Month: May 2015

Wile Fatigue: A Final Post on Exploring Creation

In a series of posts on Exploring Creation with General Science I have tried to take Dr. Jay Wile’s young-earth creationist arguments seriously. The effort has revealed a funhouse-esque edifice of intellectual trick mirrors and shifting floors. Far from being irrational, however, Wile’s creationist arguments are exhaustingly hyper-rational and, consequently, completely unreasonable.[1] I had hoped to work through Wile’s text, reading each module generously and evaluating his claims against his own stated position and broader scientific consensus. Unfortunately, “Wile Fatigue” has exhausted me,[2] so instead I offer this summary post by way of conclusion.

Despite its title, the first 200 pages of Wile’s Exploring Creation with General Science has little to do with general science. Instead, they are an extended effort to inculcate a particular kind of skepticism by holding scientific findings and scientists to unreasonably strict standards. For example, aspects of science that are often lauded—e.g., the way that scientists adjust and emend theories to take into account new evidence—are presented as evidence that science and scientists can’t be trusted because they have got it wrong in the past and so must have it wrong today and probably will get it wrong in the future.[3] Wile’s obvious but unstated goal is to undermine scientific consensus.[4] At the same time, Wile strives to present himself as a trustworthy authority by admitting his own bias. He claims repeatedly that “all scientists are biased,” admits he is biased, but then asserts that “in his scientific opinion” some theory or other, e.g., catastrophism or ID, more accurately and completely explains problematic evidence. Watching him summarize a prevalent theory (which he often does reasonably accurately and succinctly), concoct problematic evidence (usually taken from a standard set of imagined problem evidence), and fabricate “better” explanations (which are always more complicated and ad hoc) would be amusing if this weren’t a textbook for home-schooling parents.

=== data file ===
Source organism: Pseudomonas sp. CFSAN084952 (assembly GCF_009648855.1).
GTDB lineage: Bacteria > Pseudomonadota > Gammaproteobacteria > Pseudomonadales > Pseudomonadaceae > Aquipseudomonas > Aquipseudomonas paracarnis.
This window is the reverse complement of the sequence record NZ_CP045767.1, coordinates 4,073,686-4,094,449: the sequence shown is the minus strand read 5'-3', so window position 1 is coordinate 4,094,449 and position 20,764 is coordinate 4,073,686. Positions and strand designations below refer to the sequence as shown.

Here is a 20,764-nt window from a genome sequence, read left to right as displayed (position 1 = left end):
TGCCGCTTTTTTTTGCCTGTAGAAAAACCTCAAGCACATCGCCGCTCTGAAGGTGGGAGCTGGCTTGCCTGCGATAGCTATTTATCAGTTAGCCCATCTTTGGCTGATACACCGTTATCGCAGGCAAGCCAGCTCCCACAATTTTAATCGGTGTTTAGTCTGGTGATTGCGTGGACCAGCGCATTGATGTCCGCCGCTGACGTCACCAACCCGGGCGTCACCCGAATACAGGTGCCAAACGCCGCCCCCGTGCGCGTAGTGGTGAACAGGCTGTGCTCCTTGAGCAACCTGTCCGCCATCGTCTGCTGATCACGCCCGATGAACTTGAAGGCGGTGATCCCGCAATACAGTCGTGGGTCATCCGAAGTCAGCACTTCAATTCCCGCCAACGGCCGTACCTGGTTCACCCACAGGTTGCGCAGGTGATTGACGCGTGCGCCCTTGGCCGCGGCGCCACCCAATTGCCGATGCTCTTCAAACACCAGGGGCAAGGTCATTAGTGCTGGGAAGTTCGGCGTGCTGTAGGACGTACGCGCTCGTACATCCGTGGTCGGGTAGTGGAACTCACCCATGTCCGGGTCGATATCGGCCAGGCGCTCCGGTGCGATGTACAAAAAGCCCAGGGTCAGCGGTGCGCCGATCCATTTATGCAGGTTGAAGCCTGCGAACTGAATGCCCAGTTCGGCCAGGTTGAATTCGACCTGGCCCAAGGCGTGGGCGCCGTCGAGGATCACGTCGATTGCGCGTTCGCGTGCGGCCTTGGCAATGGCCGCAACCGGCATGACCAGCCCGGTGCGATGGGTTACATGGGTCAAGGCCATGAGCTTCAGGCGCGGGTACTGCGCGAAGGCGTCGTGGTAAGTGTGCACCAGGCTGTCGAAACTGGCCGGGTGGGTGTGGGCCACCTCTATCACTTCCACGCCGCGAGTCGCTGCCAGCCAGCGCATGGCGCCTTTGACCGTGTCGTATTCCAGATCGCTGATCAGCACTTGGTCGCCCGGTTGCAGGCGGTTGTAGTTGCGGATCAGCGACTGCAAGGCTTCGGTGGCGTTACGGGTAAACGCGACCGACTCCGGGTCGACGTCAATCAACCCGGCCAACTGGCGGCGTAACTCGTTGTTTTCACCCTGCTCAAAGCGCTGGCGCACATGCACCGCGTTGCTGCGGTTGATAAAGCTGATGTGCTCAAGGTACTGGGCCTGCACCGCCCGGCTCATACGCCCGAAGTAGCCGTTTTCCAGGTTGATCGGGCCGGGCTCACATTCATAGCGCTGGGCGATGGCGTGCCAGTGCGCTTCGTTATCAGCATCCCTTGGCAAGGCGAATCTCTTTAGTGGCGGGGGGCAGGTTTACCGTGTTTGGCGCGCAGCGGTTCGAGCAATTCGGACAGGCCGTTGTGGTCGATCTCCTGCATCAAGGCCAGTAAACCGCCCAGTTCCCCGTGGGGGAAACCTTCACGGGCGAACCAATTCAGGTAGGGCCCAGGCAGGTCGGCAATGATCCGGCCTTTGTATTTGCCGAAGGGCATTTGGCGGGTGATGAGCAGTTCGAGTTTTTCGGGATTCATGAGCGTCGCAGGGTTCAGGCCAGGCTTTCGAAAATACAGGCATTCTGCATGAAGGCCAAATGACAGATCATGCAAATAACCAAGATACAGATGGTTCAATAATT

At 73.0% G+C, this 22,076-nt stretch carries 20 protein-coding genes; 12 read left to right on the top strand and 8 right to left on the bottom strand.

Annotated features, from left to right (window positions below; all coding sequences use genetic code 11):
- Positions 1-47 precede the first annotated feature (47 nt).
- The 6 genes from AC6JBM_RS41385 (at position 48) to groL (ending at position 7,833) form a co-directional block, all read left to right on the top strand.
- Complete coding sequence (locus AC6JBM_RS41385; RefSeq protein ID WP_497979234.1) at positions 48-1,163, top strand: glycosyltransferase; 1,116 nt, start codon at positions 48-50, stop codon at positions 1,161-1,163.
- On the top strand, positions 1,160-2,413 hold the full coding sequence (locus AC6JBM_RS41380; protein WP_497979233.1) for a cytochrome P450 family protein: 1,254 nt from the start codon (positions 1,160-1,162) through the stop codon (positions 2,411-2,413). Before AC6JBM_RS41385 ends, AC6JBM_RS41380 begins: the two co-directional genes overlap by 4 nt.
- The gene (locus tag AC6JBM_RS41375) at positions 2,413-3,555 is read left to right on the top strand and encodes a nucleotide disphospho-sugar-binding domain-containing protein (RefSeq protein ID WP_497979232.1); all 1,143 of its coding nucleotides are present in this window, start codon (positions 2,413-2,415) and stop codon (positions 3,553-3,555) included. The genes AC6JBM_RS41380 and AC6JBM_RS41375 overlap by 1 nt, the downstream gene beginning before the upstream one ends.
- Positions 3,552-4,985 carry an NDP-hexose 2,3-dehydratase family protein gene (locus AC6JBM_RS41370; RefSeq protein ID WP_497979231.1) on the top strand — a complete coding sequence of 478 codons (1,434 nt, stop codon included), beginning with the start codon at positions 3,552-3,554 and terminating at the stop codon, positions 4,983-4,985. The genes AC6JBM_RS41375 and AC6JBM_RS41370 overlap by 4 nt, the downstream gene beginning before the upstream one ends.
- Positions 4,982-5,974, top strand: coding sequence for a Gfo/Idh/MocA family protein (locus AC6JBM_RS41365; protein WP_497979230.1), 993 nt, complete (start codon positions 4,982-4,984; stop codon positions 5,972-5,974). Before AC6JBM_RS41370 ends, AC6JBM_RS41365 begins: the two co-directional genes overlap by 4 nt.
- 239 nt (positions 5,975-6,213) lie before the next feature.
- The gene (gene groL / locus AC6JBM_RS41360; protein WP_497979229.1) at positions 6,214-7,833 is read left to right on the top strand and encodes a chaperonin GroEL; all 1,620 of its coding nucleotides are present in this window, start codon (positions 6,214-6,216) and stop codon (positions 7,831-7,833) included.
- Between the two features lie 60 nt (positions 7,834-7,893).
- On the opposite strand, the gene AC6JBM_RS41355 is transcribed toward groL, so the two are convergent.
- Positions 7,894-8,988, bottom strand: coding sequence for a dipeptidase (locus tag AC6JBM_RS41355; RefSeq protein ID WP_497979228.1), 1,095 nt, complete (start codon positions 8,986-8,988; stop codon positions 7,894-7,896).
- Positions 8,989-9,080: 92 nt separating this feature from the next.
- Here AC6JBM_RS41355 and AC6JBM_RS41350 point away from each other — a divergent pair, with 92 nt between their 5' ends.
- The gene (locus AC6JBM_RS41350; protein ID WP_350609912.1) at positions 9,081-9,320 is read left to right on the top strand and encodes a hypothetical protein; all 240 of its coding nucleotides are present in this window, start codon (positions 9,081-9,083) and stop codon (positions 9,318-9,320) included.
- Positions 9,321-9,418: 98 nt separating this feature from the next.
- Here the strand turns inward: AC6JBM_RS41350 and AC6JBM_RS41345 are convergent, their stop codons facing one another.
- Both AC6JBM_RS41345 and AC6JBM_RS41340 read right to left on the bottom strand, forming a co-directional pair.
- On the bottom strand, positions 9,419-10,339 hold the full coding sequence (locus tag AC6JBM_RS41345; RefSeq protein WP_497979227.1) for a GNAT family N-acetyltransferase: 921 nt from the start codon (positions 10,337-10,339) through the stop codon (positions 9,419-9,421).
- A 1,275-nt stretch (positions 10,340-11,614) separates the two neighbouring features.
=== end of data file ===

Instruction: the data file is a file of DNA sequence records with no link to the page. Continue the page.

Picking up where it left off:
The remainder of the book introduces “life science” as a vehicle for an assortment of simplified ID, creationist, and young-earth creationist claims. For example, in module 9, “What is Life?” Wile characterizes DNA as a set of instructions for building living organisms and compares it to instructions for constructing a bicycle. The instructions for building a bike could not have occurred by chance, he says. Those instructions had to have a maker. Obviously since DNA is so much more complicated than the instructions for building a bike, Wile concludes, DNA could not have occurred by chance but had to have a creator, one that is infinitely smarter than any human.

  1. There’s nothing necessarily irrational about creationism. See, for example, John S. Wilkins’s “Are Creationists Rational” post (and article if you have access). Rational and reasonable are not, however, synonymous.  ↩

  2. The gap between those posts and this one was caused by acute WF. Trying to take Wile’s arguments seriously is exhausting because, A) it requires wading through endless quagmires of self-citing and self-plagiarizing material (more on the self-plagiarizing claim in a future post) that carefully but often idiosyncratically defines terms and refers to obscure and surprising data but rarely provides a full and useful citation; B) it takes so much energy to disentangle and unravel the convoluted logic, which can make sense at the level of a particular clause but becomes absurd when evaluated on a larger scale; C) it takes forever to cite the volumes of scholarship and literature that undermine each of his claims.  ↩

  3. The first module is a history of scientists having gotten it wrong.  ↩

  4. Much of Wile’s approach calls to mind Naomi Oreskes and Erik M. Conway’s Merchants of Doubt.  ↩